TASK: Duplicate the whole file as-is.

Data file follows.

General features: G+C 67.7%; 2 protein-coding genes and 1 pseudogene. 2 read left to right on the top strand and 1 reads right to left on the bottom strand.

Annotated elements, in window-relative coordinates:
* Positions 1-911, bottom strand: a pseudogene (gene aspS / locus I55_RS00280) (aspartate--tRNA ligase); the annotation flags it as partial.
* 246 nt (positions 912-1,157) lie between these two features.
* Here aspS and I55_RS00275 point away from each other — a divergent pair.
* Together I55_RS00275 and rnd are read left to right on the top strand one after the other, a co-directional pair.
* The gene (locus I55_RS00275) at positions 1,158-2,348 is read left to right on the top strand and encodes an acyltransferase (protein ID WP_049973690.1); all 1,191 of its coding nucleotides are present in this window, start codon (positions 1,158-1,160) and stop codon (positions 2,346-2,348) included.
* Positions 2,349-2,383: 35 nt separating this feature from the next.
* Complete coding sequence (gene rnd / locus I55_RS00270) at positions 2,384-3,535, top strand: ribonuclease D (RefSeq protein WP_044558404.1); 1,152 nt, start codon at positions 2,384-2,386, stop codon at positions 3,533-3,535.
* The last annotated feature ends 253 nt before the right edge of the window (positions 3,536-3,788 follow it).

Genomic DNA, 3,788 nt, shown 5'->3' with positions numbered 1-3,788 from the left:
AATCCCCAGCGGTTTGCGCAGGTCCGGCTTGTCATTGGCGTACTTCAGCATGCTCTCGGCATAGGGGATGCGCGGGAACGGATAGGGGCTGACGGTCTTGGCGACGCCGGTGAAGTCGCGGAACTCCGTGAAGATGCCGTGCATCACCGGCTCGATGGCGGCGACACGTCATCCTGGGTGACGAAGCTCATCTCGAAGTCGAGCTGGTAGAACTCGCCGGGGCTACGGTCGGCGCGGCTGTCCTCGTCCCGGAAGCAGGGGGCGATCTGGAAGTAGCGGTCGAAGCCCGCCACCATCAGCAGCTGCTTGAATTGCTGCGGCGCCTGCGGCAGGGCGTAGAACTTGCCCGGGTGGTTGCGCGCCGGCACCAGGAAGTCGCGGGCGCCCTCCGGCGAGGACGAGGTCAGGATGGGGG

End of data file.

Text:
General features: G+C 67.7%; 2 protein-coding genes and 1 pseudogene. 2 read left to right on the top strand and 1 reads right to left on the bottom strand.

Annotated elements, in window-relative coordinates:
* Positions 1-911, bottom strand: a pseudogene (gene aspS / locus I55_RS00280) (aspartate--tRNA ligase); the annotation flags it as partial.
* 246 nt (positions 912-1,157) lie between these two features.
* Here aspS and I55_RS00275 point away from each other — a divergent pair.
* Together I55_RS00275 and rnd are read left to right on the top strand one after the other, a co-directional pair.
* The gene (locus I55_RS00275) at positions 1,158-2,348 is read left to right on the top strand and encodes an acyltransferase (protein ID WP_049973690.1); all 1,191 of its coding nucleotides are present in this window, start codon (positions 1,158-1,160) and stop codon (positions 2,346-2,348) included.
* Positions 2,349-2,383: 35 nt separating this feature from the next.
* Complete coding sequence (gene rnd / locus I55_RS00270) at positions 2,384-3,535, top strand: ribonuclease D (RefSeq protein WP_044558404.1); 1,152 nt, start codon at positions 2,384-2,386, stop codon at positions 3,533-3,535.
* The last annotated feature ends 253 nt before the right edge of the window (positions 3,536-3,788 follow it).

Genomic DNA, 3,788 nt, shown 5'->3' with positions numbered 1-3,788 from the left:
AATCCCCAGCGGTTTGCGCAGGTCCGGCTTGTCATTGGCGTACTTCAGCATGCTCTCGGCATAGGGGATGCGCGGGAACGGATAGGGGCTGACGGTCTTGGCGACGCCGGTGAAGTCGCGGAACTCCGTGAAGATGCCGTGCATCACCGGCTCGATGGCGGCGACACGTCATCCTGGGTGACGAAGCTCATCTCGAAGTCGAGCTGGTAGAACTCGCCGGGGCTACGGTCGGCGCGGCTGTCCTCGTCCCGGAAGCAGGGGGCGATCTGGAAGTAGCGGTCGAAGCCCGCCACCATCAGCAGCTGCTTGAATTGCTGCGGCGCCTGCGGCAGGGCGTAGAACTTGCCCGGGTGGTTGCGCGCCGGCACCAGGAAGTCGCGGGCGCCCTCCGGCGAGGACGAGGTCAGGATGGGGG